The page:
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Perry Beekman geeks out to Rodgers & Hart songbook

“Bewitched | Perry Beekman Sings And Plays Rodgers & Hart” album [May 6, 2014 self-produced]


Bewitched” by Perry Beekman covers the Great American Songbook of Rodgers & Hart appropriately, reverently, and lightly (sometimes too lightly). It’s the second in a line of tributes from the Great American Songbook.

New York guitarist/vocalist Perry Beekman loves the theater of the Great American Songbook. His first CD paid tribute to Cole Porter. His recent follow-up follows Rodgers & Hart.
David Aday

The New York-based guitarist and vocalist started off his fascination with the timeless classics a year ago with the debut CD, “So In Love – Perry Beekman Sings And Plays Cole Porter.” He next comes out with personalized look at the music of Rodgers and Hart May 6, 2014 in the self-produced “Bewitched.”

Once again, Beekman relies on his trio, with pianist Peter Tomlinson and bassist Lou Pappas, for 15 of Rodgers and Hart’s most memorable classics, from the title track, “The Lady Is A Tramp,” and “Mountain Greenery,” to “This Funny World” and “I Wish I Were In Love Again.” Their intent wasn’t to reinvent the wheel entirely, but to approach the classic material as true fans — minus the karaoke overtones of course. “Let there be no mistake; our goals here are to share the bountiful riches of the extraordinary Rodgers and Hart, swing hard, and to get you tapping your feet and smiling,” Beekman said.

Beekman’s trio does play as if they’re smiling through every song. The vocals and the instrumentals go easy on the interpretative styling, very laidback — more as background music than a driving force on some featured act amongst the denizens of a Blue Note.

The instrumentals fare better than the vocals, unfortunately. Beekman’s known for using the upper part of his guitar fingerboard percussively, a technique Herb Ellis and Ray Crawford were famous for in the 1950s. “Falling In Love With Love” benefits from the musicianship of Beekman’s trio, as each instrumentalist falls in line with a light and lively give-and-take. Nothing’s mind-blowing, but nothing’s out of place, either. They’re true to every note in the chart.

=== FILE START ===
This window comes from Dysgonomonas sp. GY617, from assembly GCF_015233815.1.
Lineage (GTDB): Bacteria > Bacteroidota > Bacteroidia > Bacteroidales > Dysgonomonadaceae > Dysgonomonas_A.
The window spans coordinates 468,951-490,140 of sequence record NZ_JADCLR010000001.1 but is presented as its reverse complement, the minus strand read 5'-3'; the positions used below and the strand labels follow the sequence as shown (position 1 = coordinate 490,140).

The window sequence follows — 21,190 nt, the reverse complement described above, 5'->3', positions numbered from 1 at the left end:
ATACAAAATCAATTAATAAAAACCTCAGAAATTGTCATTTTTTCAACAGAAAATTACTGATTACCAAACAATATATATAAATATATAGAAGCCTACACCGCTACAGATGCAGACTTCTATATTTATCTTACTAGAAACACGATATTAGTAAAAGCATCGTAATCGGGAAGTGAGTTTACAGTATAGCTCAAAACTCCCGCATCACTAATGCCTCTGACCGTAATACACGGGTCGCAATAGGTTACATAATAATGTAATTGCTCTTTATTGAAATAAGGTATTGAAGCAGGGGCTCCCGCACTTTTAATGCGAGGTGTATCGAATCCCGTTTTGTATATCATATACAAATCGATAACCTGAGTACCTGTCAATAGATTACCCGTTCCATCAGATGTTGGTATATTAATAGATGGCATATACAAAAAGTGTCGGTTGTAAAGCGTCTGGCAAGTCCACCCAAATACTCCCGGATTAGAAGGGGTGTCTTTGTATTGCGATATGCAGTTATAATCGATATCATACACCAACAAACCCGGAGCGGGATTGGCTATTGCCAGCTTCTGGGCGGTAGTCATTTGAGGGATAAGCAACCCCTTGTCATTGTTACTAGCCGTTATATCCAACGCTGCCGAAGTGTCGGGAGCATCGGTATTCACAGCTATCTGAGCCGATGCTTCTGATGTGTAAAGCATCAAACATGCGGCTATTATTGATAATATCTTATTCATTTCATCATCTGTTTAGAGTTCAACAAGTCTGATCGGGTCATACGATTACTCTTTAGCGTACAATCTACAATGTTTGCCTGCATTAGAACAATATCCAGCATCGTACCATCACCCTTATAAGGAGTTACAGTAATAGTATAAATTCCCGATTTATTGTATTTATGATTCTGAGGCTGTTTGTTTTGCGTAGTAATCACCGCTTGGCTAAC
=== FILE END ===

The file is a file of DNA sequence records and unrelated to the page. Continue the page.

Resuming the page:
“Have You Met Miss Jones” and “Blue Room” stand out as the only instrumentals in the album, giving Beekman a chance to show what he can do on the guitar. In “Have You Met Miss Jones,” he gives the strings gentle brush strokes that cater always to the sweet melody with very little variation to the double-time other than a warm, stereophonic tone in places serene. His pianist improves on the gentle line with a few furtive sharp angles in a skipping, not too jarring solo, followed by bassist Pappas trying to lope his way out.

“Blue Room” is Beekman’s nod to his classical upbringing, a kind of “collaboration between Richard Rodgers and J.S. Bach!” Is that Pappas turning his bass upside-down into a groaning cello? Beekman again steeps the piece with his light and lively, tart guitar upshot in a jazz-Baroque mix.

The music’s not so much the problem. It’s the vocals. They’re earnest, sufficient, and melodic enough. But Beekman tends to matte the shiny parts with a voice that’s less torture-textured, and more schoolboy-breathy. “Bewitched” needs a darkness that, quite frankly, Beekman’s not qualified to give. He continues on the same light and lively slant that takes away from emotional depths required in the phrasing of this song.

Compare his version to that of Heather Masse’s in her album “Lock My Heart,” with veteran pianist Dick Hyman. Masse imbues “Bewitched” with a tormented dark force that’s utterly believable. The choice of Beekman to repeat the shaky warble, “Am I, Am I,” for no real reason at the end lends nothing to that dark, devastation of a thwarted love. When Masse hesitates, she does it convincingly, as a woman who doesn’t know what’s happening to her, reconstructing the entire movement of this utterly malleable torch ballad to her own plausible pace. When Beekman does it, he’s hesitating as if he doesn’t know what this song’s really supposed to be about, but it sounds nice. It’s the difference between an artist who’s lived through a song like this, and an artist who just admires the view from afar.

It doesn’t matter what Beekman sings, he sings Rodgers and Hart as a fan who knows every word and every melodic contour, yet the nuances escape him. He acts out “The Lady Is A Tramp” like an uber-fan going to an off-off-Broadway rave on its last legs (note the dramatic flourish with which he elaborates, “thea-tah!”), totally offsetting the gangsta cool this song’s all about. Way to date a Rodgers and Hart classic more than it already is.

The opening track, “I Wish I Were In Love Again,” is almost too painful to listen to. Beekman’s schoolboy vocals minces about, in an attempt to vamp it up, trying to hit all the right notes on all the clever turns of phrase, but the feel is missing. Beekman described the recording of this song: “The enormously clever lyrical phrases of ‘I Wish I Were in Love Again’ come one after another at an alarming rate. They have a percussive quality that led me to the vamp style introduction and accompaniment of the arrangement. In the instrumental break, I tried to mimic the phrasing musically with the guitar and piano.” Aha! At least he didn’t try to rap.

Beekman sings Rodgers and Hart as a furtively sighing fan rather than a featured artist with something to say, enhancing the experience with a deeply personal comp.

Strict fans of Rodgers and Hart will find Perry Beekman’s tribute cursory. Swinging hard, tapping your feet? Not so much.

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